The aim of the mentoring program, as stated by the organization, includes the prevention of mental health problems. It is thus worth asking why we saw no differences in mental health between Groups A and B, even though several relationships in Group A had been completed when data collection was carried out. No baseline assessments were made, so we do not know the mental health status among those in Group A before they were introduced to a mentor. Their mental health may have improved. Another explanation may be that, although the primary goal of the intervention is to prevent mental health problems, it is not a treatment. The intention is to create the conditions to build a one-year relationship. During this period the organization offers support that facilitates the relationship, including matching, training, mentor support, and technical support. The organization is small-scale, and is intended to remain so in order to maintain high quality. According to the program manager, several relationships continue even when a relationship is terminated within the organization’s responsibility. Based on the results of this study and previous research on women and mentoring, showing that women appreciate relationships of longer than a year, and that it takes time for women to establish relationships with close ties [26, 49], it is likely that relationships like these promote developmental assets useful in the protégés’ future lives. We did not examine the long-term effects of relationships in this study, but will do so in the future. Furthermore, previous research reveals that many problems in young women decrease by themselves with advancing age (e.g., [51]). We do not know how these young women would have reported on their self-rated health without this intervention. It is possible that their problems would have been more serious than our quantitative data show.

Our findings indicate that the mentoring program is better able to meet the needs of protégés than the support and help that traditional health care has to offer. Moreover, health professionals are important informants about the program. Comparing the mentoring program with a traditional adult perspective and relational-cultural theory perspective on mentoring, there are several similarities between relational-cultural theory and the mentoring program. These include the facts that both mentor and protégé contribute to the development of the relationship, and that it is a non-hierarchical relationship where both the mentor and protégé have increased ability to function in an interdependent context.

Limitations and strengths

This study has some limitations. First, only 52 questionnaires and five interviews were included. On the one hand, this may be seen as too few; but on the other, the results from the interviews were validated against, and found to correspond with, the data from the questionnaires. Second, the sample represents protégés from the region of Stockholm, the capital of Sweden. It is possible that the results might only reflect conditions in a large city. Third, the participating protégés represent a group of young women who were satisfied with the program. However, there were few protégés who had started a relationship but did not follow the plan for the one year stipulated. Forth, we did not use a procedure which allowed us to follow-up with participants who reported suicidal ideation. Even though participants had mentors and were enrolled in an intervention, we cannot be sure that the mentors or the program staff were aware of the concerns. However, our research and question about suicidal ideation is not likely to harm the participants as previous research has demonstrated that asking about suicidal behavior does not exacerbate suicide prone individuals’ suicidal thoughts and behavior [52]. In fact, it has been suggested that it might be helpful to these individuals [52].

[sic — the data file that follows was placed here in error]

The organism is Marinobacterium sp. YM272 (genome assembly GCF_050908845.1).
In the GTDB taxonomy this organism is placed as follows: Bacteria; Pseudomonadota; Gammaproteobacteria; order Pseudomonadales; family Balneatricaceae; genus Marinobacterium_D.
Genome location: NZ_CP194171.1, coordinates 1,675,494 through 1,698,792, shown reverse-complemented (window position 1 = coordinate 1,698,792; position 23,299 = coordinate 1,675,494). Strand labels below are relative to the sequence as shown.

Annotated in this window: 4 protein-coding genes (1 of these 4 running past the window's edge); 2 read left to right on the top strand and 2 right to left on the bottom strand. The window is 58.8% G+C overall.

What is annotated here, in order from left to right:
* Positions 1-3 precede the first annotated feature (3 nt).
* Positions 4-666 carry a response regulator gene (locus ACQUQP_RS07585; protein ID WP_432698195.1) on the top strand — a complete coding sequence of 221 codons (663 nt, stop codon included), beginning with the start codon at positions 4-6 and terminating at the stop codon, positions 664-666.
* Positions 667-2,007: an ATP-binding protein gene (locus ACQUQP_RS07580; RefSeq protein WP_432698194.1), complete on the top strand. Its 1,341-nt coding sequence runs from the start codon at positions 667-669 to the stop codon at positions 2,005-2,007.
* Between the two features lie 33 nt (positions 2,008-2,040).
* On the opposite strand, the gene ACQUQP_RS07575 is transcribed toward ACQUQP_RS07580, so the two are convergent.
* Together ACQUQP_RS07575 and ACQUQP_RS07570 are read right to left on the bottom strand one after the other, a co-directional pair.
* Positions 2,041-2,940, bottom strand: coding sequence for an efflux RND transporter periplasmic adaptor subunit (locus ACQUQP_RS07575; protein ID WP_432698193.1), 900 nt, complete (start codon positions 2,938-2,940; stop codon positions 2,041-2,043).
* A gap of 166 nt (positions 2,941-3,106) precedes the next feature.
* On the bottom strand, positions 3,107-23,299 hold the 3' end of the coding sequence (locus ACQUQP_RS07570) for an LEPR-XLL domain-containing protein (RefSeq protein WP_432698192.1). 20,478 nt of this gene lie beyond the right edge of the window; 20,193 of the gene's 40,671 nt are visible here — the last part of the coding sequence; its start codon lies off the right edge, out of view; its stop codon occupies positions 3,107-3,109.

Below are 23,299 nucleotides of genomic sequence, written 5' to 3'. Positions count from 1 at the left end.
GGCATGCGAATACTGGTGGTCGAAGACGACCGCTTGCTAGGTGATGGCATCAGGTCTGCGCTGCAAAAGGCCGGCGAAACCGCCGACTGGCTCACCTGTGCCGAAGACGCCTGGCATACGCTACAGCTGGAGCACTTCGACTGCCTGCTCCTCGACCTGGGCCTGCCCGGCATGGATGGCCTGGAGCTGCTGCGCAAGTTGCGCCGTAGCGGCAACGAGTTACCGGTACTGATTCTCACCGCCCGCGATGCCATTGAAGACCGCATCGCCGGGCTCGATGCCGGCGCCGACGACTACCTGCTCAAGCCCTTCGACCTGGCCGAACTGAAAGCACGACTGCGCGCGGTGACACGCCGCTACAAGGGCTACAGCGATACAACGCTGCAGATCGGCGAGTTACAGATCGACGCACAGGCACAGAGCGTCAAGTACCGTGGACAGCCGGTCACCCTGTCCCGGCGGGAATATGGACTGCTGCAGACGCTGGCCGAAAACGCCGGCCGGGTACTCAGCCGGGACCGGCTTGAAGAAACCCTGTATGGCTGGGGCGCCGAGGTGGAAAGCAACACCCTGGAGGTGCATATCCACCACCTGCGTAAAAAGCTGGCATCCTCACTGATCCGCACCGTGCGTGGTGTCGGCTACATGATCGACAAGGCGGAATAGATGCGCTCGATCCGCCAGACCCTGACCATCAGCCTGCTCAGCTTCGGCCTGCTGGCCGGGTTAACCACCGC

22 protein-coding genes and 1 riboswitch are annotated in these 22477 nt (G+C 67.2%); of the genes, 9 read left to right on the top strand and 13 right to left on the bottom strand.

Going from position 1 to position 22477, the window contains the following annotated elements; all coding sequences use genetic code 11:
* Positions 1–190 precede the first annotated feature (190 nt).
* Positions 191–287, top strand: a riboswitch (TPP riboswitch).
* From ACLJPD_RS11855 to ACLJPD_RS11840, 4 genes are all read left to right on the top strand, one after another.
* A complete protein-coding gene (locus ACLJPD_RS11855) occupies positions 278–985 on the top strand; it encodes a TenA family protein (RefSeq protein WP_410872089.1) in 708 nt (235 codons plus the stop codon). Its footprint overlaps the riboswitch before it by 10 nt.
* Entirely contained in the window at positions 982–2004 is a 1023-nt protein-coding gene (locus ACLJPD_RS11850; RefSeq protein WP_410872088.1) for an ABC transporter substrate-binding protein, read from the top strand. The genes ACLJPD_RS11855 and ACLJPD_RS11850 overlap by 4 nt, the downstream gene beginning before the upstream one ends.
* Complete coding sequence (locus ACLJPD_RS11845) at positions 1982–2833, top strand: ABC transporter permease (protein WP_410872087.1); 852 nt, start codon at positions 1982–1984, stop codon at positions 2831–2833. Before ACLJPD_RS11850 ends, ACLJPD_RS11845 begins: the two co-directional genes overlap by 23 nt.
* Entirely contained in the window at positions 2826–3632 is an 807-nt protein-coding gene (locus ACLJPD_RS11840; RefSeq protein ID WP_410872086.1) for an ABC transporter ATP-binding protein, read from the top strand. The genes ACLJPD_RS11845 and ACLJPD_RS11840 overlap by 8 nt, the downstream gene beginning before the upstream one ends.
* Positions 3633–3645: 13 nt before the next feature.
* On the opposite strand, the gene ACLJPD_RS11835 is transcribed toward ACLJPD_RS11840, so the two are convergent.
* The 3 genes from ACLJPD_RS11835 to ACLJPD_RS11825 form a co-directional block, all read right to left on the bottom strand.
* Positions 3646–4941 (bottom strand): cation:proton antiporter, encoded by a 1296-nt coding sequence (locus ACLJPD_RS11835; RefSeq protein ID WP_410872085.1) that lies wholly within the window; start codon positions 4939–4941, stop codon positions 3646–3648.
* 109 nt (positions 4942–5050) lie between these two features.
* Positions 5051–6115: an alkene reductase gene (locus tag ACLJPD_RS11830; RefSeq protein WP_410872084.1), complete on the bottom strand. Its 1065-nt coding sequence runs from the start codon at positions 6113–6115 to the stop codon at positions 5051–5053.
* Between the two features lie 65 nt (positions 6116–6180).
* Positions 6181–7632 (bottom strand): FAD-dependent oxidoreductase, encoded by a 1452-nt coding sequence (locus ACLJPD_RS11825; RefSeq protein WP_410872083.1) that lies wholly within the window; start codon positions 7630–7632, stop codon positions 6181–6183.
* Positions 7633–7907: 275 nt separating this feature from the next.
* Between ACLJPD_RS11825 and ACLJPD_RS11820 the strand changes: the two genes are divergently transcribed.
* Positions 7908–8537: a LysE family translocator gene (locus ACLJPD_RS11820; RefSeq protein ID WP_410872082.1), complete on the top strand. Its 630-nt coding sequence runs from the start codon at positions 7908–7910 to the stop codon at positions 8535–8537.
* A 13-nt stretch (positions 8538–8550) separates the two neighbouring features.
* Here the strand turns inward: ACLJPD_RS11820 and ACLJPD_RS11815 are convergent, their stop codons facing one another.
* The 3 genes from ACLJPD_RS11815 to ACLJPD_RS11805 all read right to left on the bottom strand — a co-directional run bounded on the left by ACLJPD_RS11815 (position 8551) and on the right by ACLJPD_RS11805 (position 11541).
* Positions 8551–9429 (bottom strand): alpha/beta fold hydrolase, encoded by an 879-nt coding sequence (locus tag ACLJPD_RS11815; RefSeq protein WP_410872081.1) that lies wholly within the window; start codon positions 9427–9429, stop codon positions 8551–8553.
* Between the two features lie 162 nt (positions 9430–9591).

Despite these limitations, the current study has several important strengths. First, this is the first study we know to have examined the relational process, especially among young women aged 15–26. Second, we used a combination of quantitative and qualitative data, collected via self-report questionnaires and in-depth interviews, to achieve a deep and holistic understanding of the specific situation of the protégés. As a result, we handled the limitations of the two methods at the same time, since the quantitative and qualitative methods overlap in their intent [35, 36].

Third, one group of protégés participating in the study had experience of the mentoring relationship, whereas the other group had just started. Irrespective of the time status of their relationship, both groups of protégés expressed optimism about the program. The difference in duration of relationships between participants gave us an opportunity to obtain a more nuanced and broader picture of the mentoring process.

Fourth, Article 12 of the UN Convention on the Rights of the Child asserts children’s right to express their points of view [53]. The interviews allowed the young women to express themselves, and let them talk about their everyday lives and their experiences of the relationship.

Practical implications

A practical implication of these findings may be that female relationship mentoring training and tutorials need to focus on teaching the mentor to listen actively, show respect, and pay attention to what gives the protégés strength, hope, and desire, with a feeling of empathy, engagement, and authenticity in a non-hierarchical relationship. This can be adapted for use in several other arenas where young women create authentic relationships with older individuals, including schools, traditional health care, and youth recreation centres. Further, organizations need to create the preconditions for female face-to-face relationships to be realized. If this happens, and if the relationship is offered the conditions to grow over a year with the help of preparatory education of the mentor, clear frames and rules for the relationship, and regular supervision of the mentor, good conditions are created to develop a relationship that can continue even without the organization’s involvement after one year’s implementation.